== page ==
Reyes v. USA

Filing 2

ORDER dismissing without prejudice 1 Motion to Vacate, Set Aside or Correct Sentence (2255). Court declines to issue a Certificate of Appealability. Signed by Senior Judge Graham Mullen on 2/1/2017. (Pro se litigant served by US Mail.)(eef)

Download PDF
IN THE UNITED STATES DISTRICT COURT FOR THE WESTERN DISTRICT OF NORTH CAROLINA CHARLOTTE DIVISION 3:17-cv-00044-GCM (3:04-cr-00161-GCM-DCK-1) MARIO ALBERTO REYES, ) ) ) ) ) ) ) ) ) ) Petitioner, v. UNITED STATES OF AMERICA. Respondent. ORDER THIS MATTER is before the Court on an initial review of Petitioner’s pro se motion for reduction in his sentence which the Court finds is in fact an unauthorized, successive § 2255 motion to vacate pursuant to 28 U.S.C. § 2255(h). For the reasons that follow, the Court finds that Petitioner’s motion for relief will be DISMISSED. I. BACKGROUND On November 29, 2005, Petitioner was sentenced to a term of 200-months’ imprisonment following his conviction for conspiracy to possess with intent to distribute cocaine, in violation of 21 U.S.C. §§ 846 and 841 (Count 1); and a consecutive term of 60-months’ imprisonment following his conviction for using and carrying a firearm in furtherance of a drug trafficking crime and aiding and abetting the same, all in violation of 18 U.S.C. §§ 924(c)(1) and 2 (Count 4). (3:04-cr-00161, Doc. No. 55: Judgment). Petitioner’s judgment was affirmed on appeal. See United States v. Reyes, 207 F. App’x 327 (4th Cir. 2006) (unpublished). On September 29, 2016, this Court dismissed Petitioner’s pro se § 2255 motion to vacate his sentence and he did not appeal. Reyes v. United States, No. 3:16-cv-00663-GCM (W.D.N.C. Sept. 29, 2016). 1 II. STANDARD OF REVIEW Pursuant to Rule 4(b) of the Rules Governing Section 2255 Proceedings, sentencing courts are directed to promptly examine motions to vacate, along with “any attached exhibits and the record of prior proceedings” in order to determine whether a petitioner is entitled to any relief. III. DISCUSSION Petitioner contends that he is entitled to relief based on the case of Beckles v. United States, No. 15-8544 (2016), in which the Supreme Court is considering the following questions:1 (1) Whether its holding in Johnson v. United States, 135 S. Ct. 2551 (2015), applies retroactively to cases on collateral review that challenge federal sentences enhanced under the residual clause in Section 4B1.2(a)(2) of the U.S. Sentencing Guidelines Manual (USSG);2 (2) Whether the constitutional holding in Johnson applies to the residual clause in USSG § 4B1.2(a)(2), thereby rendering challenges to a sentence enhanced under it cognizable on collateral review?; and (3) Whether the mere possession of a sawed-off shotgun, which is an offense listed as a “crime of violence” exclusively in the commentary to USSG. § 4B1.2, remains a “crime of violence” after Johnson? Although Petitioner does not label his motion for relief from his sentence as a § 2255 motion to vacate, it is plain from the substance of his motion that the redress he is seeking is 1 The Supreme Court heard oral argument in Beckles on November 28, 2016, and as of February 1, 2017, no opinion has been filed. 2 In Johnson v. United States, the Court held that the residual clause of the Armed Career Criminal Act (ACCA), 18 U.S.C. § 924(e)(2)(B)(ii), was void for vagueness and therefore unconstitutional. In Welch v. United States, the Supreme Court ruled that the holding in Johnson applies retroactively to cases on collateral review. 136 S. Ct. 1257 (2016). 2 properly considered under the provisions of § 2255. United States v. Winestock, 340 F.3d 200, 203 (4th Cir. 2003) (It is well-settled that district courts are bound to “classify pro se pleadings from prisoners according to their contents, without regard to their captions.”) (internal citation omitted). Accordingly, the Court must treat his motion as a successive motion brought pursuant to § 2255. See Gonzalez v. Crosby, 545 U.S. 524, 531 (2005); Winestock, 340 F.3d at 206-07. The Antiterrorism and Effective Death Penalty Act provides, in relevant part, that “[a] second or successive motion [under Section 2255] must be certified as provided in Section 2244 by a panel of the appropriate court of appeals to contain— (1) newly discovered evidence that, if proven and viewed in light of the evidence as a whole, would be sufficient to establish by clear and convincing evidence that no reasonable factfinder would have found the movant guilty of the offense; or (2) a new rule of constitutional law, made retroactive to cases on collateral review by the Supreme Court, that was previously unavailable. 28 U.S.C. § 2255(h). As § 2244 plainly demonstrates, the Circuit Court must grant authorization to file a successive § 2255 motion and Petitioner has offered no evidence that he has obtained the necessary authorization. Consequently, this Court is without jurisdiction to consider Petitioner’s present claim for relief, and his motion will therefore be dismissed. See Burton v. Stewart, 549 U.S. 147, 152-153 (2007). IV. CONCLUSION IT IS, THEREFORE, ORDERED that for the reasons stated herein Petitioner’s Section Motion to Vacate is DISMISSED WITHOUT PREJUDICE. (Doc. No. 1). IT IS FURTHER ORDERED that pursuant to Rule 11(a) of the Rules Governing 3 Section 2255 Cases, this Court declines to issue a certificate of appealability as Petitioner has not made a substantial showing of a denial of a constitutional right. 28 U.S.C. § 2253(c)(2); MillerEl v. Cockrell, 537 U.S. 322, 336-38 (2003) (stating that in order to satisfy § 2253(c), a petitioner must demonstrate that reasonable jurists would find the district court’s assessment of the constitutional claims debatable or wrong); Slack v. McDaniel, 529 U.S. 474, 484 (2000) (holding that when relief is denied on procedural grounds, a petitioner must establish both that the correctness of the dispositive procedural ruling is debatable and that the petition states a debatably valid claim of the denial of a constitutional right). The Clerk is respectfully directed to close this case. SO ORDERED. Signed: February 1, 2017 4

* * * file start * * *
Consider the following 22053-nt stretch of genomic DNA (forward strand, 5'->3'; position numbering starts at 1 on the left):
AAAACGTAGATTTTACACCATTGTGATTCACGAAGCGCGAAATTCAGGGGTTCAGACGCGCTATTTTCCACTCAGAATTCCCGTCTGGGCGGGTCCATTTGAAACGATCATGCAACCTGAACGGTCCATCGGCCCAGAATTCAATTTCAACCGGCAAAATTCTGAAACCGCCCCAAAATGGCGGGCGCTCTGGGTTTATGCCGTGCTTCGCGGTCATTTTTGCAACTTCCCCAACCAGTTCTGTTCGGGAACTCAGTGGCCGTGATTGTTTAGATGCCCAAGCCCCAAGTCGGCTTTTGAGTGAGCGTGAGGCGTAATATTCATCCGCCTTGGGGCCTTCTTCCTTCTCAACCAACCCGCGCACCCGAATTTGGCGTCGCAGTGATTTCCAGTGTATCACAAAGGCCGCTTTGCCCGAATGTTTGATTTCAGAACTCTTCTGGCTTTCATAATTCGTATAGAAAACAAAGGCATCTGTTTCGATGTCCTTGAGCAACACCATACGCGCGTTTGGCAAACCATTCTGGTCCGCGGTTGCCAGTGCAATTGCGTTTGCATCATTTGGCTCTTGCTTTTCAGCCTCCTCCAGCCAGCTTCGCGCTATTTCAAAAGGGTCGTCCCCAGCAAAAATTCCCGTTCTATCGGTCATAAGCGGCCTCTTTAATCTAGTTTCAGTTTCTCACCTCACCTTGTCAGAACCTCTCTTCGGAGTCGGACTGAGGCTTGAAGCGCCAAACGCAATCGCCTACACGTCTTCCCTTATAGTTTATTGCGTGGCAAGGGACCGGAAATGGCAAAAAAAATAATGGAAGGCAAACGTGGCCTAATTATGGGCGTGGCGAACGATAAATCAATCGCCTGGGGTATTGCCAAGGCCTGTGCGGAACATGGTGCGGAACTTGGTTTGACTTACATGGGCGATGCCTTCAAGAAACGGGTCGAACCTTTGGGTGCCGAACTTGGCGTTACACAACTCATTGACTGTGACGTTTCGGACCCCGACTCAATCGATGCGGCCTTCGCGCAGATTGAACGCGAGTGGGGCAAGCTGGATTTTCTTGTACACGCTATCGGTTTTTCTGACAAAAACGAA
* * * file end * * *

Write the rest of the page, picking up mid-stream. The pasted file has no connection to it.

Disclaimer: Justia Dockets & Filings provides public litigation records from the federal appellate and district courts. These filings and docket sheets should not be considered findings of fact or liability, nor do they necessarily reflect the view of Justia.

Why Is My Information Online?